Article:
Okay, this is where the trip really gets started. All that fun stuff I promised in the first few entries, fronted by a blog post that talked about smog and jetlag? Come on, right?!
Well, wait no longer – today’s post explores my first of many forays into the world of Buddhist cave architecture. No more incessant memes, no more weird pop culture references (except for anything on the Robert De Niro WTF face scale), just straight up archaeological epicness.
I’ll be posting my next entry on the wild world of Chinese train travel, but for now all that needs to be said is that Francesca and I got into Datong around 10pm on a hard sleeper train on Monday night and hopped into a cab to the bus station for Yungang on Tuesday morning. The cab driver was so surprised he had foreigners in the back of his cab that he decided we needed to be his display picture on WeChat (China’s solution to social media).
I’m always wary of getting lost on public transportation in these places, but considering Francesca has both been lost and found on multiple buses in Datong over the past half-decade she’s lived in China I was more than willing to trust her judgment. And what could’ve have been a 300 RMB (kwai in the local slang) taxi ride one-way turned into a 3 RMB bus ride where the worst thing that happened was that I banged my head on a short ceiling leaving the bus. Serves me right for being 6’2″ in a 5’5″ land.
Which is odd because Yungang’s modern entranceway is a gigantic combination of antique-style courtyards and an obnoxiously grandiose monastery on an island:
Yungang is kind of like a warm-up in itself, both in terms of my month in China and the way the site was set up. The smaller caves are near the entrance, while the ancient artisans of the 5th – 7th centuries built their masterpieces near the end. The grottoes were first commissioned during the Northern Wei Period of the mid-5th century, and served as an important pilgrimage site on the easternmost portion of the Silk Road. Construction continued into the Tang Period (618-961 CE), and a new coat of paint and architectural restorations were undertaken later in the Qing Dynasty (1644 – 1911 CE). The amount of carving and patronage that went into these caves are incredible considering the remoteness of the site, and instead of explaining every cave like a boring history professor I’m just going to post the photos (and yes I know they’re lopsided in the blog):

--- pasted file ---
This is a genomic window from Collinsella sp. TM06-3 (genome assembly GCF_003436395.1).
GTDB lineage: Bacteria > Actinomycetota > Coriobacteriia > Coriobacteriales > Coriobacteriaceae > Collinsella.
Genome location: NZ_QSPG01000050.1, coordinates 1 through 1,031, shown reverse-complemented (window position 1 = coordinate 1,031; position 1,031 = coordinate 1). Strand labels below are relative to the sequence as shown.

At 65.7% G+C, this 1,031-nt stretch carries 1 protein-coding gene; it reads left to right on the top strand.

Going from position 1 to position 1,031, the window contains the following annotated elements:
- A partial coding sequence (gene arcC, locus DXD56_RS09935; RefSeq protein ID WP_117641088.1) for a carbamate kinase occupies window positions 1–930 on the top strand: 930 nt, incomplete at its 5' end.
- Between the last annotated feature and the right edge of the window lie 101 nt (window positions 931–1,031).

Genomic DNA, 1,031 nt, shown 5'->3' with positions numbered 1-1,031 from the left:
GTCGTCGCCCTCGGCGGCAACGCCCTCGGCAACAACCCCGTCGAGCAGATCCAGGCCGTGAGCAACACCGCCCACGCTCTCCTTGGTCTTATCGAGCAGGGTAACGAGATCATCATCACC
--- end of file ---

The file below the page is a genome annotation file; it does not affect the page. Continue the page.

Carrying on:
We also got to work on creating some 3D models to compare with the ones we’re going to be looking at in Turfan, Gansu, and Sichuan – I’ll be posting that one when I get really bored on the 36 hour (formerly 30…thanks for the disclaimer, Francesca…) train ride from Xian to Turfan I’m taking tonight until the morning of the 9th.
While most visitors to Yungang first notice the sheer number of carvings in any specific cave, one thing that’s been really overlooked by Chinese scholars is the way that these caves were meant to be presented and how this affected their construction. Also important is how later builders saw these earlier caves and constructed in relation to them. At Yungang there is approximately four centuries of intense construction, but only the Buddhist motifs are ever studied. Francesca is interested especially in the shape of these caves, and even looking through the pictures above you can see the variety: some are small niches that are meant to be viewed from the outside, some are large subterranean caverns with multiple wings holding enormous Buddhas, some have supporting pillars, and some appear to be only accessible to a select few worshippers at any time. Understanding the way worship was experienced through the spaces built to house worshippers is especially important to understanding why caves were constructed the way they were. Without inscriptions, the iconography can only go so far.
Of course, suggest any of this to a Chinese scholar and they’d tell you that you’re being fantastical and unnecessary. Talk to an American scholar and they’d tell you the Chinese way was ridiculous and elitist. So, we find a balance between the two.
Speaking of which, since we’re now in Xian (home of the Terracotta Warriors) after spending a night aboard a hard sleeper train from Datong, we’re about to head to lunch with a scholar from Xian University, Yu Chen (Yu Laoshi), in order to pitch the research plan and get some support for our GIS work down in Sichuan. Rumor has it that the Ministry of Culture folks down in Chengdu (Sichuan’s capital) are becoming a little crabby that two lao wai (foreigners) are reinterpreting data with 21st century spatial tools instead of 19th century art-historical know-all, and even though our permits are pretty much set in stone, the wrong official waking up on the wrong side of the bed can veto anything.
So, the plan is to kick ass at this meeting, and afterward too, because I’m starting to like these caves. They’re kind of mind-blowingly awesome!
Oh yeah, one last funny story: this taxi driver tried to fleece us for 300 RMB at the exit to Yungang by the carpark by trying to convince us that the bus was no longer running because it was snowing. Ten seconds later the bus shows up, no snow. I’ve never seen a taxi driver turn so red and have so many people laugh at him at the same time.
Worst. Con Artist. Ever.